Though there were a few stumbles by the legislature when there was a Democrat majority in both the House and Senate (they increased spending based upon pie-in-the-sky revenue projections and increased business taxes during the worst part of the recession), in 2010 Republicans routed the Democrats in both chambers, securing a supermajority in the House and one vote shy of a supermajority in the Senate. The legislature reversed the economy-killing measures enacted during the previous legislature. Not surprising to many, economic activity increased and the state saw higher tax revenues. Amazing how that works, isn't it?

(Shamelessly stolen from Tom Bowler)


As LabRat over at Atomic Nerds reminds us, high school is not real life. It doesn't even come close.

...successfully transcending the social realities of high school isn’t that much of a thing to celebrate so much as getting over with as quickly as possible, just because life immediately ceases to be like school the second you leave it. Lots of people continue going through the motions as though it were, but it’s because the only patterns they know and no one bothered to tell them that contrary to preparing them with rigorous accuracy for adult life, school gave them a highly artificial reality that must be adjusted away from. There should really be some sort of an exit briefing at or after graduation, just so you are warned, whether or not you choose to listen to any of it.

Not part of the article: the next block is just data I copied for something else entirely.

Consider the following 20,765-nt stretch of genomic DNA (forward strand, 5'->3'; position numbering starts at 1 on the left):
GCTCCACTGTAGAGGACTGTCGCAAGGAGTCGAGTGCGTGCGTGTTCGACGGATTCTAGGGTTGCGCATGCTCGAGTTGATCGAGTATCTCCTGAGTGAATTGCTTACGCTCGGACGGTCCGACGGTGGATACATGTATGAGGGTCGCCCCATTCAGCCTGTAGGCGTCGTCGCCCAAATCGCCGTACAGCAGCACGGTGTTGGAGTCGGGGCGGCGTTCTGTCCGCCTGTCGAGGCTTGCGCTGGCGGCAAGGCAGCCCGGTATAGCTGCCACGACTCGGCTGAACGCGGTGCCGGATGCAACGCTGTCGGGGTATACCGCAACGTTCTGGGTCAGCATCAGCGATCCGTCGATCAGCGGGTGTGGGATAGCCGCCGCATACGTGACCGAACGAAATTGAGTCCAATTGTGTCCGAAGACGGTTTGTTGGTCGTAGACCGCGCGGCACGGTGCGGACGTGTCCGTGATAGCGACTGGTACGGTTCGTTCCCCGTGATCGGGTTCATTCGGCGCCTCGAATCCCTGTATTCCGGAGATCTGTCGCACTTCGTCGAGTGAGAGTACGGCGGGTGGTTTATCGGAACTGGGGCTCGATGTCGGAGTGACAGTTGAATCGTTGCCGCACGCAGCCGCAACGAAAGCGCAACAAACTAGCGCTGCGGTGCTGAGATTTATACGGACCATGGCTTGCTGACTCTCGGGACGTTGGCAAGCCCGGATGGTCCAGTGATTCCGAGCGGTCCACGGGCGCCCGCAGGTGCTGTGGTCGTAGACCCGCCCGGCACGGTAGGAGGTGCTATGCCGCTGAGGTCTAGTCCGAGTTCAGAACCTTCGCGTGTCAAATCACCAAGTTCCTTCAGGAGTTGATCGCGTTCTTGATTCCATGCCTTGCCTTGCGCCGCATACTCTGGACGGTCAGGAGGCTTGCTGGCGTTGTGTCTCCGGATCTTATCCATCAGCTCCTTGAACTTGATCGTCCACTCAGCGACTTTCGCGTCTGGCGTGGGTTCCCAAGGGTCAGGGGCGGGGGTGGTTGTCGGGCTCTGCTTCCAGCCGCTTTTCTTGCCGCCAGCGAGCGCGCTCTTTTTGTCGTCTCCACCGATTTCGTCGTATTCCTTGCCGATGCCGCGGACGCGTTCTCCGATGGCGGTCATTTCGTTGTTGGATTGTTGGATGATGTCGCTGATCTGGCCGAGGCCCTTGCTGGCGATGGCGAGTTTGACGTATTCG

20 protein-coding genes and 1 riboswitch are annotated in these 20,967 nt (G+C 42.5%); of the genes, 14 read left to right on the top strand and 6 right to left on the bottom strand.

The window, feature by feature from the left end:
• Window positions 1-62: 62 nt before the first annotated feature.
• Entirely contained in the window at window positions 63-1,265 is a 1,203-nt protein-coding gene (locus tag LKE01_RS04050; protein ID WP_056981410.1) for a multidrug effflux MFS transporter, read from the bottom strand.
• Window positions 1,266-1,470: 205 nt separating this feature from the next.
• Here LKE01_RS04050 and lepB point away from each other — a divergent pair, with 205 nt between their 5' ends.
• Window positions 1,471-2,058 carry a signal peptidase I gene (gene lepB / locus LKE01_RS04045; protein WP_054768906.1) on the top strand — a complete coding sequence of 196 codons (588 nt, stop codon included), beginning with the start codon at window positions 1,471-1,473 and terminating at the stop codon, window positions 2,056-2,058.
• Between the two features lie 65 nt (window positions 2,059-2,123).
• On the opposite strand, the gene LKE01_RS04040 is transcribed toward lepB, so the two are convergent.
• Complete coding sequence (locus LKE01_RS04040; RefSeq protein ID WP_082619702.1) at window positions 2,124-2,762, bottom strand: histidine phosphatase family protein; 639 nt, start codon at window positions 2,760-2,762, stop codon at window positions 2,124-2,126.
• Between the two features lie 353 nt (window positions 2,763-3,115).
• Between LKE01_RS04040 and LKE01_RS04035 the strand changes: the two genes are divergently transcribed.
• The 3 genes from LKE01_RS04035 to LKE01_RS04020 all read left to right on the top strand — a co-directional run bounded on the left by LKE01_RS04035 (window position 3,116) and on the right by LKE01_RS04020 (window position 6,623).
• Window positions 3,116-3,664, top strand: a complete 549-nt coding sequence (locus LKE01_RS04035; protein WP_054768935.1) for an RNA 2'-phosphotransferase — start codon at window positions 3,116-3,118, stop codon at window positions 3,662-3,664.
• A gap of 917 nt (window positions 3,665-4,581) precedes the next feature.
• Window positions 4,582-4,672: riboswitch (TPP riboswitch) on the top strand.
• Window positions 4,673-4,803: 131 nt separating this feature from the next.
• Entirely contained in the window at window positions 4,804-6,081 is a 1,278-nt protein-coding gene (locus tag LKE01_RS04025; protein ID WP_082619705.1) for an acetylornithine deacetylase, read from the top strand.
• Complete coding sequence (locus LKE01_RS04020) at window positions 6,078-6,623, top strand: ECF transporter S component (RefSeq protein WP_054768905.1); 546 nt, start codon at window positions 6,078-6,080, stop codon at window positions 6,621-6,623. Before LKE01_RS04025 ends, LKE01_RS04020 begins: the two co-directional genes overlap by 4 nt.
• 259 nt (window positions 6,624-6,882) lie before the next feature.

He then goes on to list the 5 important things you have to know to survive in the real world.

The lesson LabRat puts forth reminds me of something the WP Dad told me when I was suffering through the vagaries of life in high school. It is advice that I have since passed on to others, including BeezleBub and various other family members and friends. It all boils down to this:

Nothing that went on in high school will matter worth a damn to anyone 5 seconds after you graduate.

That one thing got me through some tough times in high school.


And that's the news from Lake Winnipesaukee, where badly needed rain has arrived, yard work has stopped (for now), and yet again Monday has arrived all too soon!